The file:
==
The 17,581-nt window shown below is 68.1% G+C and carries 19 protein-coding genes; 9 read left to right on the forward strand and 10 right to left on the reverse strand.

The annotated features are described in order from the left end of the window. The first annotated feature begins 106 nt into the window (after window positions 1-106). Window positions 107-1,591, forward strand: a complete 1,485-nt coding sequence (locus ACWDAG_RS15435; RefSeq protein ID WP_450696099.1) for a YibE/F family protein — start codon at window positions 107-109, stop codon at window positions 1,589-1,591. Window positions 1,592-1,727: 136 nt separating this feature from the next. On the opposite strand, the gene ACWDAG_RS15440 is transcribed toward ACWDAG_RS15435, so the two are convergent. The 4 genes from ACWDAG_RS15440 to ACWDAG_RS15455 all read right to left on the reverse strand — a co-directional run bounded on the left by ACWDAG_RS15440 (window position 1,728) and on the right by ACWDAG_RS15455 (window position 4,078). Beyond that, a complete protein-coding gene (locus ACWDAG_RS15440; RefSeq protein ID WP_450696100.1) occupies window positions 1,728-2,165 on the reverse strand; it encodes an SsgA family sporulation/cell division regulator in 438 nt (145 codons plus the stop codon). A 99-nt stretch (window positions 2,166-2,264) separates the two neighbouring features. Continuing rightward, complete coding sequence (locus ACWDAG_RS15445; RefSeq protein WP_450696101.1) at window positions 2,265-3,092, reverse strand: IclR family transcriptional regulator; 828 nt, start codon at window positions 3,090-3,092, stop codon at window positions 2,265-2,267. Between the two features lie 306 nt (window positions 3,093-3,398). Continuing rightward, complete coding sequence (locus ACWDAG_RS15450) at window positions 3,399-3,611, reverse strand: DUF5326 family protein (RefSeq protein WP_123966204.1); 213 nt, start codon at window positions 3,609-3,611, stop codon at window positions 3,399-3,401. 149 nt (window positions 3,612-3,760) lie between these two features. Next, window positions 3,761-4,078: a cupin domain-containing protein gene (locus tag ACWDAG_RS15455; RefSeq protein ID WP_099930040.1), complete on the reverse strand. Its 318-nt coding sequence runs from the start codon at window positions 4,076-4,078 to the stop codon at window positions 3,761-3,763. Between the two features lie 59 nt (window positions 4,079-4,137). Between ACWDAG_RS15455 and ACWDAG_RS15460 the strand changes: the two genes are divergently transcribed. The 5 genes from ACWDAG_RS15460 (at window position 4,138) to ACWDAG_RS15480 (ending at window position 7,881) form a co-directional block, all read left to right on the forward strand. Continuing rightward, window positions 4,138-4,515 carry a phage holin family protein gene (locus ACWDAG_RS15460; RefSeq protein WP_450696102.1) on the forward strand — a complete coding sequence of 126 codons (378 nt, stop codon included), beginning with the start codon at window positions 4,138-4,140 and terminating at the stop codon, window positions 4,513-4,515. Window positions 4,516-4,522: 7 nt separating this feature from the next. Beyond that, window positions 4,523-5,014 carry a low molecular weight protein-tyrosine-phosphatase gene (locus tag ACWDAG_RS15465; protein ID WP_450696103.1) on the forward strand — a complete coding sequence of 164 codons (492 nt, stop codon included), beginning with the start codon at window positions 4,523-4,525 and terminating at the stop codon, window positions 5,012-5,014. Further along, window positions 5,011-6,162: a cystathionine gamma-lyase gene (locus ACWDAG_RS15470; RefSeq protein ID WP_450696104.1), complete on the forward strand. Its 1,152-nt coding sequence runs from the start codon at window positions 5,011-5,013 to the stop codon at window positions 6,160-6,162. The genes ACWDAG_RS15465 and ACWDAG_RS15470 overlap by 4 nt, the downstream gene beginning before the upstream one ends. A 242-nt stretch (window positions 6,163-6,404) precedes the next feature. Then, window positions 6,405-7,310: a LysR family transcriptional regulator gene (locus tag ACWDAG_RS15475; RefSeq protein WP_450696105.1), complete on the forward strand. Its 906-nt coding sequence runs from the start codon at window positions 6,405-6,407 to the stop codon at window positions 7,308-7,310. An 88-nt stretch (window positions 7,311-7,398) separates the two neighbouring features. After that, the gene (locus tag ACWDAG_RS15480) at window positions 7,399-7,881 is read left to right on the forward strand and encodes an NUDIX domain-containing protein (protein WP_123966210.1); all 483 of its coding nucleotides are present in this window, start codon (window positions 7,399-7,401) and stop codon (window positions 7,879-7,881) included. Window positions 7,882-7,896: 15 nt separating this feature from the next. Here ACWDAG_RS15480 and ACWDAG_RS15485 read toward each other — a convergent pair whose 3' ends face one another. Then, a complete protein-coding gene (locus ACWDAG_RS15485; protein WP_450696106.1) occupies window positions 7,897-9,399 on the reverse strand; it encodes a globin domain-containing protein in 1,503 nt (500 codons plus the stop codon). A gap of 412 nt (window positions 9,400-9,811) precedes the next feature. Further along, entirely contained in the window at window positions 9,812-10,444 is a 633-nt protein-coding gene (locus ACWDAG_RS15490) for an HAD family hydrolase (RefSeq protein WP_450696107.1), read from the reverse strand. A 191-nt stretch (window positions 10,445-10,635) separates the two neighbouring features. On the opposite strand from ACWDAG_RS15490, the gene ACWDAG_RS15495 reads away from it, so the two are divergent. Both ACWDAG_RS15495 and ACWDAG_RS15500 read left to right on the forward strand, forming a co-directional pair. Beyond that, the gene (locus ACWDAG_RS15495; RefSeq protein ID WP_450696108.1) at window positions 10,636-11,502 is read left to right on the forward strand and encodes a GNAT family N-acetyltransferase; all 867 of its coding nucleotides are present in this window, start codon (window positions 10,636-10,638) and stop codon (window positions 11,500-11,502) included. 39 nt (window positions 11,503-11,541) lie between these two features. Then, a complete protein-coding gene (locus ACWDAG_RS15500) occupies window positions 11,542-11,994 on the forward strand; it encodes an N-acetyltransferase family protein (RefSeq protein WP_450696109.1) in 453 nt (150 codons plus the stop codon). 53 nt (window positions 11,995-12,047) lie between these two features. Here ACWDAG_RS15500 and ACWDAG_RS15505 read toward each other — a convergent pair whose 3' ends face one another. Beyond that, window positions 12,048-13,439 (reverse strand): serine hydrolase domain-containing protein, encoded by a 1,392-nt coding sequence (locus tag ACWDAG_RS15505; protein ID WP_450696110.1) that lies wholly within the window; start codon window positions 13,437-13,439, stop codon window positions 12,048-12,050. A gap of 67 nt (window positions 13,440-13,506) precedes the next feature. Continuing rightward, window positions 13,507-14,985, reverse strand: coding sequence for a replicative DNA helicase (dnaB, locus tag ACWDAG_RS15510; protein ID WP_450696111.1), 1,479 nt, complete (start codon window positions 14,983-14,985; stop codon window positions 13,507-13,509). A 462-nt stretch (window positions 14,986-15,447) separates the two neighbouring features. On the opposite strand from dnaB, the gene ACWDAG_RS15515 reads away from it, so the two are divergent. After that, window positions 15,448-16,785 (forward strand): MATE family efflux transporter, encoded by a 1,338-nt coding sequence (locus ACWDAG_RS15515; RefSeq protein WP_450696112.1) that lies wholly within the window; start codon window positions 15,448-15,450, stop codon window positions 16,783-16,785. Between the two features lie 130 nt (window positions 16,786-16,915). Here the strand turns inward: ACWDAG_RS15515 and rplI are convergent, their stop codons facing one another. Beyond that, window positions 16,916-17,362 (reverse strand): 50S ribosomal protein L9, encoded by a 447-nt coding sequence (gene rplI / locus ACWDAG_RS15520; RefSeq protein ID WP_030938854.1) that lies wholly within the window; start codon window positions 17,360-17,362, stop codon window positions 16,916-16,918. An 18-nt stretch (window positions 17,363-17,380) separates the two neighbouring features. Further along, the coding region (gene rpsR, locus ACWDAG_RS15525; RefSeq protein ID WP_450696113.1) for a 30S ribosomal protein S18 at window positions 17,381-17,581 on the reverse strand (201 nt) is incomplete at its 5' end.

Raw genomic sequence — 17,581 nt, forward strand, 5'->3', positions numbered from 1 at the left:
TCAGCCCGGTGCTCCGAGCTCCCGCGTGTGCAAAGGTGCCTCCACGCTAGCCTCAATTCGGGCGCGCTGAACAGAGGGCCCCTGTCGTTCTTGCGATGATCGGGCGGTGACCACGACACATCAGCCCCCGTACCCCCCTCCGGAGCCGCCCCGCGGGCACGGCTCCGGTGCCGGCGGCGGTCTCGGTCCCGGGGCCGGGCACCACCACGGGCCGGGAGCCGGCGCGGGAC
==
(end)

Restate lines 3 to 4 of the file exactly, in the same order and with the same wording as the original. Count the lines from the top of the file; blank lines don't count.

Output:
Raw genomic sequence — 17,581 nt, forward strand, 5'->3', positions numbered from 1 at the left:
TCAGCCCGGTGCTCCGAGCTCCCGCGTGTGCAAAGGTGCCTCCACGCTAGCCTCAATTCGGGCGCGCTGAACAGAGGGCCCCTGTCGTTCTTGCGATGATCGGGCGGTGACCACGACACATCAGCCCCCGTACCCCCCTCCGGAGCCGCCCCGCGGGCACGGCTCCGGTGCCGGCGGCGGTCTCGGTCCCGGGGCCGGGCACCACCACGGGCCGGGAGCCGGCGCGGGAC